So by now, you've had a chance to take a look around our fair city. Perhaps you've traveled to the top of the Arch for the panoramic view or maybe you've just closely examined the few blocks around the Convention Center while you waited to get into Fan Fest
. You've experienced the famous Midwestern humidity (and perhaps now understand why we like to say, "It's not the heat, it's the humidity") and the thrill of blackened skies that hearken a possible tornado.
But there's no doubt that you've had a chance to sample some of our cuisine. Maybe you've visited some of Ian's favorite restaurants
. Or maybe you've decided to eat like a local
: T-ravs, Imo's
and Ted Drewes
all the way, baby!
Perhaps some of our unique native foods have captured your fancy. You wish you could eat them whenever you get a hankering without having to come back here in the middle of summer. (And believe me, we understand. Most of us spend the spring and early summer scheming to get the hell out of here come July and August.)
Well guess what? You can!
The anchovies just compound the foulness.
Even those of us who dislike Imo's Pizza must admit that there is nothing like it anywhere in the entire country. Yes, some pizzerias in Chicago cut their pies into squares and yes, you might be able to achieve the effect of an Imo's crust with a piece of matzo, but nowhere else can you get the complete package of square slices, cracker crust and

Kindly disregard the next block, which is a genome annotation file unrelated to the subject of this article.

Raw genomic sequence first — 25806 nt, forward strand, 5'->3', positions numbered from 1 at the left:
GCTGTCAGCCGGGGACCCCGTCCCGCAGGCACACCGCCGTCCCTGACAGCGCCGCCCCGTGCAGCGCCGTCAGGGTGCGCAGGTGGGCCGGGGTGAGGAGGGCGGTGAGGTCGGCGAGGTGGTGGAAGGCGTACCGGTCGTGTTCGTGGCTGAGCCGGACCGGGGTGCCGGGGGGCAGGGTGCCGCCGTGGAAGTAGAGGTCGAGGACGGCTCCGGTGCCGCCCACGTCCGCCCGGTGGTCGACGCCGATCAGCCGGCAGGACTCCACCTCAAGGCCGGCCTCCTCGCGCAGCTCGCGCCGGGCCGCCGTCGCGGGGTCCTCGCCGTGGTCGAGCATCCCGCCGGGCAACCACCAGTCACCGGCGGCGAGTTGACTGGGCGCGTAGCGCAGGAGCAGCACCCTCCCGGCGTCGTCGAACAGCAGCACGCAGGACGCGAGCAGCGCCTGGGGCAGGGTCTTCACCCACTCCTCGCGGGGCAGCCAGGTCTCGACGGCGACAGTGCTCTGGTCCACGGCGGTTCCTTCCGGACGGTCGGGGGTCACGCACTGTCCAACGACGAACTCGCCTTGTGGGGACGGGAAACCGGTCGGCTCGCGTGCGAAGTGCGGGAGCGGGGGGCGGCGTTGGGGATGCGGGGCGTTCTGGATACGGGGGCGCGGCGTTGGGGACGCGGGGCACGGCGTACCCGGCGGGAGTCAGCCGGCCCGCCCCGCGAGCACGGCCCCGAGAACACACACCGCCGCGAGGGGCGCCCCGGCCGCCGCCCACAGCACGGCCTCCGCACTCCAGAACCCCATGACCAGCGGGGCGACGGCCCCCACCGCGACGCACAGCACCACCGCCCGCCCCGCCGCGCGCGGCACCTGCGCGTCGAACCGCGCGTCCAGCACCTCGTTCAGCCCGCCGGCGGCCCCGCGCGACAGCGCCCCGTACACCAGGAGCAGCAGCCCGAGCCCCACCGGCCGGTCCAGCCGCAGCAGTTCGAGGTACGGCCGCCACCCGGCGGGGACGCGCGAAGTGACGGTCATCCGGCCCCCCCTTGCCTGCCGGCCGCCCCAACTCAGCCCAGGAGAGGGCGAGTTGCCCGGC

Fortunately our friends at Imo's understand the power of nostalgia. For a mere $43 (including shipping), they will prepare a pizza especially for you, freeze it and send it out via FedEx to arrive in two days
. No, this will not satisfy an immediate craving, but the frozen pizzas keep for three months, so you can keep an extra on hand at all times.
Imo's also has mail-order toasted ravioli, salad dressing and ingredients (including Provel and crust!) for you to make your own St. Louis-style pizza at home.
Ted Drewes ships
Ted Drewes: the Platonic ideal
, too, but it's gonna cost you: They charge $90 per shipment (FedEx overnight), plus the cost of your custard or concrete. (Not included: long line or cheerful employee to turn concrete over to show how thick it is. Though we've also seen both these things at Dairy Queens across our fair nation.)
The St. Paul sandwich, less well-known and far more mysterious in origin, appears to be unduplicated anywhere (though a poster on the website Chowhound suggests the chow mein sandwich
as a worthy substitute -- if you happen to find yourself in Rhode Island). Online recipes seem to be equally rare, though we did manage to dig up this one
We hope this will satisfy your longing for St. Louis once you return home. Or you could, as city officials and the tourism board fervently hope, come back and visit us again soon!
Your friends at Gut Check